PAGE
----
Judicial caning not helpful in addressing sexual violence


Jolene Tan, head of advocacy and research, AWARE

Published: 4:00 AM, January 12, 2017

Recent letters have expressed views on the use of judicial caning for sexual offenders (“Review age limit for caning sentences”; Jan 6, and “Relook need for corporal punishment”; Jan 9).

Sexual violence of any form must be taken seriously. Clients of our Sexual Assault Care Centre (SACC) — which supports women who have faced sexual assault, including molest — have shared their experiences of the long-term psychological and emotional impact of these experiences, including fear, anxiety, flashbacks, and difficulties with relationships and intimacy.

As sexual violence is most often committed by someone known to the victim, it can also distort their sense of self and disfigure how they view the world around them.

We must thus avoid the characterisation of molest as “touching with no lasting damage”, to use Mr Terence Lim’s words. Such dismissive language can strongly dissuade individuals from seeking help regarding their experiences, potentially worsening the long-term trauma.

However, we disagree with Mr Liew Kai Khiun that judicial caning is necessary or helpful in addressing sexual violence.

Violent punishments such as caning may contribute to normalising rather than reducing a culture of violence. They suggest to the public that authority and norms are rightly established through physical domination. Caning older people, as Mr Liew suggests, would be particularly disturbing because it involves applying violence to people who — wrongdoings notwithstanding — are vulnerable.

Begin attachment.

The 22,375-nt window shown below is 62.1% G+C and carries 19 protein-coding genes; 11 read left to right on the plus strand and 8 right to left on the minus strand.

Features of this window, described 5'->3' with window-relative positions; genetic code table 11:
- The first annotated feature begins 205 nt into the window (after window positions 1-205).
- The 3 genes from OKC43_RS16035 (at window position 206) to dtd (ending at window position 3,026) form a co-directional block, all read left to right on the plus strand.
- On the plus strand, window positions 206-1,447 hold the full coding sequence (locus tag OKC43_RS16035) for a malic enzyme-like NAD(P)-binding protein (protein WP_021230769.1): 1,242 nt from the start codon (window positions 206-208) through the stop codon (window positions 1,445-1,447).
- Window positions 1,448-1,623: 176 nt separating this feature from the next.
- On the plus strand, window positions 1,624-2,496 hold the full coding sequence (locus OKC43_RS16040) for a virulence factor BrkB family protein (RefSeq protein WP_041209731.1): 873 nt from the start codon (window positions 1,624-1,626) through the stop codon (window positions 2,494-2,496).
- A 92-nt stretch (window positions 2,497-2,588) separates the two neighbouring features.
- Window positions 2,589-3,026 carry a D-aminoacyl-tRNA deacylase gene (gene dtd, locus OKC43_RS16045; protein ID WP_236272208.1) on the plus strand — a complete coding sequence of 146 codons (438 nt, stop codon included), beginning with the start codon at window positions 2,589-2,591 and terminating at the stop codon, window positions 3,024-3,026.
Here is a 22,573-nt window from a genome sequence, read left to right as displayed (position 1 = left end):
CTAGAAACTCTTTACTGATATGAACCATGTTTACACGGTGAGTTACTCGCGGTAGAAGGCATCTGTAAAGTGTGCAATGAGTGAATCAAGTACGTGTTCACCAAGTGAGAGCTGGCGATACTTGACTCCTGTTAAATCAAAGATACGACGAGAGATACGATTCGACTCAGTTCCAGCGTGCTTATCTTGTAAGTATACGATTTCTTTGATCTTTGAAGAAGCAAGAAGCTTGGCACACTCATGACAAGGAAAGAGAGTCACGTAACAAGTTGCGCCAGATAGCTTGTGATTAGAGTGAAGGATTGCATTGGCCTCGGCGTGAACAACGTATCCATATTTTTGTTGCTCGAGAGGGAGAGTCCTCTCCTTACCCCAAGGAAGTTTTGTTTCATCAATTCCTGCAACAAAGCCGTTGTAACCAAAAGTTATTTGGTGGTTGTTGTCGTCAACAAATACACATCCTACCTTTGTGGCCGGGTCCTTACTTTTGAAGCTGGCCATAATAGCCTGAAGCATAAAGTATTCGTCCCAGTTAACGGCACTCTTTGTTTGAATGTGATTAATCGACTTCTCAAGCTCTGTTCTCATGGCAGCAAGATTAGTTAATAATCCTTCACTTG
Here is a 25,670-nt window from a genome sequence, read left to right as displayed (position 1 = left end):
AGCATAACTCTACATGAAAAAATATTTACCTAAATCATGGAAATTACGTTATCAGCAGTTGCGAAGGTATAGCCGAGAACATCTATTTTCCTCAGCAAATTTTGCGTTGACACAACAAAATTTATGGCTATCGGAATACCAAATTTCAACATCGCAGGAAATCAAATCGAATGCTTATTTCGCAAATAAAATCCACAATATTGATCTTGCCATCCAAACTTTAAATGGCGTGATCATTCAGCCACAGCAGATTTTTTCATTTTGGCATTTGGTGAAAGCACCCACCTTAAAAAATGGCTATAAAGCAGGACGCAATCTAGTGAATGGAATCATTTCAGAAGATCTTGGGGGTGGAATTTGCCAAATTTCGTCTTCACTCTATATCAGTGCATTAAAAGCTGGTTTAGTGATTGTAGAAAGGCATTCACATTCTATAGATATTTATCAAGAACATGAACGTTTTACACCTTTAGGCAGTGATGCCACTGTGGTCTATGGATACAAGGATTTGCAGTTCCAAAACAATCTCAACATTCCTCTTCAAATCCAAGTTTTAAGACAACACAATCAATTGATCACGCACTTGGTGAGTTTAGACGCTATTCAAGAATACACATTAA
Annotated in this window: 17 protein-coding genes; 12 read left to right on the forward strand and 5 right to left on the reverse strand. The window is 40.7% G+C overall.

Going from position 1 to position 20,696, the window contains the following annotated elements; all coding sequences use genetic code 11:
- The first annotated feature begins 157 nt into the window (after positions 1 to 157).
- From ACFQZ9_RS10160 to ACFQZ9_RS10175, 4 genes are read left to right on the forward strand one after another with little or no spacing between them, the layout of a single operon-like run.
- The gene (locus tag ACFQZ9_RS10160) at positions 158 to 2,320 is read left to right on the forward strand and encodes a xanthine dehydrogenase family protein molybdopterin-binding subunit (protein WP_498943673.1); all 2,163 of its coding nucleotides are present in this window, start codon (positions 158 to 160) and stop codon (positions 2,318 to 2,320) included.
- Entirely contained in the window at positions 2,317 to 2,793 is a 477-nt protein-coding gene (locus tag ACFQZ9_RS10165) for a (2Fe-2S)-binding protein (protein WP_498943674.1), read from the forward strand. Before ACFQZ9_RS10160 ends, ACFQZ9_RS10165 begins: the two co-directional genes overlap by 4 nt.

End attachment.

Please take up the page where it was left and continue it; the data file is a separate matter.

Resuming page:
In fact, we agree with Mr Terence Lim that the current approach of applying this punishment to men is rooted in sexism. The idea that men in particular can only be “controlled” by applying pain and physical domination can actually feed into a culture that fails to take sexual violence seriously, because male aggression is wrongly seen as “natural”.

We also question whether there is detailed evidence proving that judicial caning is truly a more effective deterrent than other measures such as prison terms, fines, community service and restorative justice measures such as restitutionary agreements.

Indeed, the prospect of harsh punishments has, in fact, deterred some sexual-assault survivors from reporting, particularly when the perpetrator is known to them — thus reducing the chances of bringing the offender to justice.

Based on SACC’s experience, a more urgent priority is to further improve the victim’s experiences of legal and criminal procedures. If they can be better supported through the processes of reporting, investigating and prosecuting, more of them are likely to come forward and sustain their involvement all the way to conviction. Improving the chances of securing convictions will do more to promote deterrence than imposing harsh penalties.

We urge the government to move towards restorative justice and more victim-centric legal processes. What victims and society at large need is a fair criminal justice system that reassures them that the perpetrators will be held accountable for their acts, regardless of the nature of the crime. This accountability need not and should not mean brutality.